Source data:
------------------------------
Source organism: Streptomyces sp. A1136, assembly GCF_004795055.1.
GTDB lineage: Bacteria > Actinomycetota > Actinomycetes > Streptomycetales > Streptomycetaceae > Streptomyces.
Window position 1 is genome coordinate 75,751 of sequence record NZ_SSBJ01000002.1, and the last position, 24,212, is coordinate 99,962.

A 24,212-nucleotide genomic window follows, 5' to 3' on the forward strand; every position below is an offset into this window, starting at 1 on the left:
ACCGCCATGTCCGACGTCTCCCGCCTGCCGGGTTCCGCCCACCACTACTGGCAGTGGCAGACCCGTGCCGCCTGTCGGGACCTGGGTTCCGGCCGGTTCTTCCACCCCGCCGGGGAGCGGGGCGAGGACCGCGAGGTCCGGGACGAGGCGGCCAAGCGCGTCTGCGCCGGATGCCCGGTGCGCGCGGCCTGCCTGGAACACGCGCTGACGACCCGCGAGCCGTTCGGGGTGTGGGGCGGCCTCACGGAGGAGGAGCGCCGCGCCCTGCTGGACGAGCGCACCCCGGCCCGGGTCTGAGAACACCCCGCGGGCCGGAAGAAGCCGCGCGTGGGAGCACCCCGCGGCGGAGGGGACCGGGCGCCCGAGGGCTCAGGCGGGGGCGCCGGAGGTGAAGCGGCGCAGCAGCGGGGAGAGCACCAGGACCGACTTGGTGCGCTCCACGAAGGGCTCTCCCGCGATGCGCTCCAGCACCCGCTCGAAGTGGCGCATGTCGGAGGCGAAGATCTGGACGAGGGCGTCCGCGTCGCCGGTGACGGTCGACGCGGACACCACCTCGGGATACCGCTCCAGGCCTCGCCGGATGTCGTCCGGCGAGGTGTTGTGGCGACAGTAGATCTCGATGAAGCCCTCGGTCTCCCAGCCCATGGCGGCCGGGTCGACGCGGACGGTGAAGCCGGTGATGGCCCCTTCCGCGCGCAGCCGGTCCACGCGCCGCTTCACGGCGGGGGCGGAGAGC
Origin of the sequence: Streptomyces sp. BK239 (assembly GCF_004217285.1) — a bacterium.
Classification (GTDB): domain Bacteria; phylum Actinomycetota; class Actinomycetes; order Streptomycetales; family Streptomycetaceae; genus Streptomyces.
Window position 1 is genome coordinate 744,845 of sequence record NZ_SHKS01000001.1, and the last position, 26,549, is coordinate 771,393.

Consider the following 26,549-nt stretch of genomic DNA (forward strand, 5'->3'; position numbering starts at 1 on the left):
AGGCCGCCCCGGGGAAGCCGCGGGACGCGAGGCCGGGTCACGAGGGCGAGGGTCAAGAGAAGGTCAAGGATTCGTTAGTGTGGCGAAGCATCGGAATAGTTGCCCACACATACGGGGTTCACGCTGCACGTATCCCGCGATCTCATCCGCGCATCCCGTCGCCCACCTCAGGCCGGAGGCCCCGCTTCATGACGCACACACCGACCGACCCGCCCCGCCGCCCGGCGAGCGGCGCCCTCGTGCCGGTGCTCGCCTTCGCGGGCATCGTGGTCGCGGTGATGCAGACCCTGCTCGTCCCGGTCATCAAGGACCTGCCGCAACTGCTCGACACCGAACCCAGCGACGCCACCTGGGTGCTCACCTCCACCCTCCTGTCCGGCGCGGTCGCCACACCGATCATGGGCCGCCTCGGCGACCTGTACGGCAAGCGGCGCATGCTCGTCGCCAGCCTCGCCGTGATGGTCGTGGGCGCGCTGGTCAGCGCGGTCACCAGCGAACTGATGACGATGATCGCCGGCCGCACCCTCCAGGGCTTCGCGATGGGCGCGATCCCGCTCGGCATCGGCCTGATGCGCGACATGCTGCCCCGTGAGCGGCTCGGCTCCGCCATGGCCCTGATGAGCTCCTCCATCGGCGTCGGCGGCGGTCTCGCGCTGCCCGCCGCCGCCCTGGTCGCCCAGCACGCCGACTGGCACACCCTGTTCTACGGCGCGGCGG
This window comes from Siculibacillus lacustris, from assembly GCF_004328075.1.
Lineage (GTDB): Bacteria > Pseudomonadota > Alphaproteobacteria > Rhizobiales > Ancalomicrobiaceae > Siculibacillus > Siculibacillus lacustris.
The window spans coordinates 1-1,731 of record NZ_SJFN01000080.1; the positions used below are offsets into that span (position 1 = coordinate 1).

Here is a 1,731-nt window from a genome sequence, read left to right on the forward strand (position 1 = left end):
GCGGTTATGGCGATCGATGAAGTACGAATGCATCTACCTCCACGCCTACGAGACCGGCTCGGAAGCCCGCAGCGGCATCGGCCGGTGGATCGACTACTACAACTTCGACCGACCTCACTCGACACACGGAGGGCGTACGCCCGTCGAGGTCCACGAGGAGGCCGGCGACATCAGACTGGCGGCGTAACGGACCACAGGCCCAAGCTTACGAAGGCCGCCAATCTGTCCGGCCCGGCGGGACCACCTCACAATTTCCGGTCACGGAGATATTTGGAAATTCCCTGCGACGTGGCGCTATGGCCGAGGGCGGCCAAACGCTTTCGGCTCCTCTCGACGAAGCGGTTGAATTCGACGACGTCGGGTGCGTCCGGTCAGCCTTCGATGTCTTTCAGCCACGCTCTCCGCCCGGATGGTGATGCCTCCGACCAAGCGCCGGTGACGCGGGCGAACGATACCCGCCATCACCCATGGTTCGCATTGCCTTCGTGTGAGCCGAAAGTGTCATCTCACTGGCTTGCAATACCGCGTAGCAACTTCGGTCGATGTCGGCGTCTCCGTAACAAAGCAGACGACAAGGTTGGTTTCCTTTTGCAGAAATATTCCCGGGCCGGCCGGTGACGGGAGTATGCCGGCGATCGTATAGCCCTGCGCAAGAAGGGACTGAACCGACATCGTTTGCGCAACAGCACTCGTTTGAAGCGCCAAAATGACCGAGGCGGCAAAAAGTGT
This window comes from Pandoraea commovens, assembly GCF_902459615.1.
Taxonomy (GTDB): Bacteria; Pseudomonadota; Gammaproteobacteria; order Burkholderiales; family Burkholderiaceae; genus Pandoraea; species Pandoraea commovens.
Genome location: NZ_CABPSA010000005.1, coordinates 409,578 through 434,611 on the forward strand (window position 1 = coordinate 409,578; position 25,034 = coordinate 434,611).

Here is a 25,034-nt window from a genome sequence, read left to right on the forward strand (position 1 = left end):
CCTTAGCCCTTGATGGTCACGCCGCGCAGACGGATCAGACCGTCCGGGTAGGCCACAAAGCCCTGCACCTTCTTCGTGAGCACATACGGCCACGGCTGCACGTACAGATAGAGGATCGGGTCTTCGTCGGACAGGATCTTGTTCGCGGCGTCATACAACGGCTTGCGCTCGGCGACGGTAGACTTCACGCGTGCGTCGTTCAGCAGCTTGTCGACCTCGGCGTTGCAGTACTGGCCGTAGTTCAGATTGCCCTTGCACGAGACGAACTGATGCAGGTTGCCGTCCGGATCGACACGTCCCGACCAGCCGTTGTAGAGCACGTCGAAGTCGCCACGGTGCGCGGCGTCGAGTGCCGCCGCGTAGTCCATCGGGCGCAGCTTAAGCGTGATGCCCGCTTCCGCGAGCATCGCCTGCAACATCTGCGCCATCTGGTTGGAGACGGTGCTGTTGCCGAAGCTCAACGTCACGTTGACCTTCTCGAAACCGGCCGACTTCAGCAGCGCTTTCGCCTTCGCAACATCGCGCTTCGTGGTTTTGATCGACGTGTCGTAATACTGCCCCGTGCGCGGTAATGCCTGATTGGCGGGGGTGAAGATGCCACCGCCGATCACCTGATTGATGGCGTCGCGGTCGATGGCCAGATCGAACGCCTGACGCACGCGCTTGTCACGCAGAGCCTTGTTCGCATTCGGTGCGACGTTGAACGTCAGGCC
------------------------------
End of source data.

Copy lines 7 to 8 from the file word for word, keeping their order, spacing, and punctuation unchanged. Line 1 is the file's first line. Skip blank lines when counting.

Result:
Classification (GTDB): domain Bacteria; phylum Actinomycetota; class Actinomycetes; order Streptomycetales; family Streptomycetaceae; genus Streptomyces.
Window position 1 is genome coordinate 744,845 of sequence record NZ_SHKS01000001.1, and the last position, 26,549, is coordinate 771,393.